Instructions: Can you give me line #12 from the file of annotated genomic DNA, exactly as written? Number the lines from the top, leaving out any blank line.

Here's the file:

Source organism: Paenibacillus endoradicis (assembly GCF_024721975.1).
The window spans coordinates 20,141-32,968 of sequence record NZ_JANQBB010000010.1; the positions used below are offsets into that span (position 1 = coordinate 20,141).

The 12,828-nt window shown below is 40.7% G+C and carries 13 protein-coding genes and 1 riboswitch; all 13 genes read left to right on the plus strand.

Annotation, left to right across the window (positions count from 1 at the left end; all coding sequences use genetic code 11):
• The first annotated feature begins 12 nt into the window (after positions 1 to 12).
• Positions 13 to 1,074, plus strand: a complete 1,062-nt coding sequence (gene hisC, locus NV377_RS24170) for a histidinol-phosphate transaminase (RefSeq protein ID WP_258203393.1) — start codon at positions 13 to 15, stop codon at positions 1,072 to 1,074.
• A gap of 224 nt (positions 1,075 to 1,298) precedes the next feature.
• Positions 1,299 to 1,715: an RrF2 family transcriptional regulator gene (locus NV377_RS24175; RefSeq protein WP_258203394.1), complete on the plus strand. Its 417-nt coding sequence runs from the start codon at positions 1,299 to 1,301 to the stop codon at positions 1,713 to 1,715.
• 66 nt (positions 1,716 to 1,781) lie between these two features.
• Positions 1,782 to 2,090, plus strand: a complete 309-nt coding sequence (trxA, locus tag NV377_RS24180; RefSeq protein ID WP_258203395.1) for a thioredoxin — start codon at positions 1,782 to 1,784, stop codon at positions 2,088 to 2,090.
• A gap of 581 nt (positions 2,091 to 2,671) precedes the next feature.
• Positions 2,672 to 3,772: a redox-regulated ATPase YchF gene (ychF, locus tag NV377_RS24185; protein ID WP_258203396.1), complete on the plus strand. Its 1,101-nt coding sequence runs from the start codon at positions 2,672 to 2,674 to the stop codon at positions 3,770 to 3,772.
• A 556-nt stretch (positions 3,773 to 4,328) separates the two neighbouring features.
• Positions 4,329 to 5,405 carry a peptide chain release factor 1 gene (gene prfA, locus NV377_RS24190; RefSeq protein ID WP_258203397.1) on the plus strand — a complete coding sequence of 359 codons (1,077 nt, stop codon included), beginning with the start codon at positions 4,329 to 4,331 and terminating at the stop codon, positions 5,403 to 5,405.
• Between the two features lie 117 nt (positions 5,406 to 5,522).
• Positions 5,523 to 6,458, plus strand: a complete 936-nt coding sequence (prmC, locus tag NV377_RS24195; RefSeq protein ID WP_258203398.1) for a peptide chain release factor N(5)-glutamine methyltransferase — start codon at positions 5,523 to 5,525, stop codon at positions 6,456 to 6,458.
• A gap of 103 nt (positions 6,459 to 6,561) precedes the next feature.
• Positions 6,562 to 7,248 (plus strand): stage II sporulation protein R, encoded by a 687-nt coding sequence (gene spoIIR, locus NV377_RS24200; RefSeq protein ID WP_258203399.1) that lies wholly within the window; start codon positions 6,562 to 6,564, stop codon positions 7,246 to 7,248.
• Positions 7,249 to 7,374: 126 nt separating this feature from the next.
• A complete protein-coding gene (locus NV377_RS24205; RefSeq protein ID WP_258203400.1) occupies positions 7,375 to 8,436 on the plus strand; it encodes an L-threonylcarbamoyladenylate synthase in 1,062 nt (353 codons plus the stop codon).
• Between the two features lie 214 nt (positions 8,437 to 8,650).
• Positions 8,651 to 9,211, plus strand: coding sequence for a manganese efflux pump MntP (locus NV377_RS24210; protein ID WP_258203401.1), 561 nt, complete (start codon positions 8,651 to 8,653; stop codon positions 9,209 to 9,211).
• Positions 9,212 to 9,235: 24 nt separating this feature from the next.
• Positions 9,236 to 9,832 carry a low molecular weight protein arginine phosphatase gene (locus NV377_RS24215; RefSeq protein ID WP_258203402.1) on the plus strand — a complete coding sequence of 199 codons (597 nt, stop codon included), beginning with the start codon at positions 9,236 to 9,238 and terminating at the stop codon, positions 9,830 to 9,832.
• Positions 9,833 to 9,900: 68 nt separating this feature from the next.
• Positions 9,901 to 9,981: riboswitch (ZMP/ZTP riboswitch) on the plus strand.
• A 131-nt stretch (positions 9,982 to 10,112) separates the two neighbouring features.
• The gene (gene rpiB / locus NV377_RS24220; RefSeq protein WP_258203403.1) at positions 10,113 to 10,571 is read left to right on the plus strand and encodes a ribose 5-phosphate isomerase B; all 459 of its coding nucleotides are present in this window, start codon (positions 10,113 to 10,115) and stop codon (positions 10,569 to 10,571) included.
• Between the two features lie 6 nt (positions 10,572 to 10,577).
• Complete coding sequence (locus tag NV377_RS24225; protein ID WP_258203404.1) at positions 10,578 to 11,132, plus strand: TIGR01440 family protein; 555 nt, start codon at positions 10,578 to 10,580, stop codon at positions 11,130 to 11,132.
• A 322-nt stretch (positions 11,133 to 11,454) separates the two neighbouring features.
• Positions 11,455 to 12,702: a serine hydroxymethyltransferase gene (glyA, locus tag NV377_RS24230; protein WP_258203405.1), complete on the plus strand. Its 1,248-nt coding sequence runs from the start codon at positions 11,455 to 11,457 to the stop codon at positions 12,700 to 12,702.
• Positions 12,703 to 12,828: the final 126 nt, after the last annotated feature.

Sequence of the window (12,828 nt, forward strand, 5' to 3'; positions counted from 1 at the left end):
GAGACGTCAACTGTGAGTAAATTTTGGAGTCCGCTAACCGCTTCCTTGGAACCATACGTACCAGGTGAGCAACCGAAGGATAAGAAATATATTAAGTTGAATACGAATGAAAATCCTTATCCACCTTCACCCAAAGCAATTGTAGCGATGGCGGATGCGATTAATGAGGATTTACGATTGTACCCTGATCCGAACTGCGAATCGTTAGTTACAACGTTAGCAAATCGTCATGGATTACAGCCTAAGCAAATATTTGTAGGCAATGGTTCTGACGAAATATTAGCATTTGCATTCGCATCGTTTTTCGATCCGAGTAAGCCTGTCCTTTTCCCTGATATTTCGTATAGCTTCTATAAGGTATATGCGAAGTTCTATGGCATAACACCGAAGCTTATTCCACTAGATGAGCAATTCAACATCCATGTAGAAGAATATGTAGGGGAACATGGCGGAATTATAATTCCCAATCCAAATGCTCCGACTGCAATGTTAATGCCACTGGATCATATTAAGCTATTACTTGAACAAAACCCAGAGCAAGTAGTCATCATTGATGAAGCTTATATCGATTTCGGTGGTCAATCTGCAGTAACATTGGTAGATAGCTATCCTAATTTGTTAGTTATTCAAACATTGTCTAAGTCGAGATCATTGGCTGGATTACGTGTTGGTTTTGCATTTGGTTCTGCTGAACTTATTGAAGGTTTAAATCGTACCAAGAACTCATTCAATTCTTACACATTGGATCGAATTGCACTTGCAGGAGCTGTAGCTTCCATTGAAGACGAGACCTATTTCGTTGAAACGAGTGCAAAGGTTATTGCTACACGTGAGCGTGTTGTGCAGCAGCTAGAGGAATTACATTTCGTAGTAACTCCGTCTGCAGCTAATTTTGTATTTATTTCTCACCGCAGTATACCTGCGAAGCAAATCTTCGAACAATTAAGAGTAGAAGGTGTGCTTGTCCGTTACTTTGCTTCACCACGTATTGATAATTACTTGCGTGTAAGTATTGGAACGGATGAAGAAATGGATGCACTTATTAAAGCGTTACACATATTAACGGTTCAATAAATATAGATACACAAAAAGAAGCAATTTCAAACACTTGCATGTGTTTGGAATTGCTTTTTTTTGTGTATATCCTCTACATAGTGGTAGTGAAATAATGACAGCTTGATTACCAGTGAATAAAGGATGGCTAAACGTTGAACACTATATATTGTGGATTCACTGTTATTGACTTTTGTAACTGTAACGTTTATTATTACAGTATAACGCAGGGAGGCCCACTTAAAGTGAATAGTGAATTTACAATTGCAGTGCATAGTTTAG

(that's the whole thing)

• Positions 2,672 to 3,772: a redox-regulated ATPase YchF gene (ychF, locus tag NV377_RS24185; protein ID WP_258203396.1), complete on the plus strand. Its 1,101-nt coding sequence runs from the start codon at positions 2,672 to 2,674 to the stop codon at positions 3,770 to 3,772.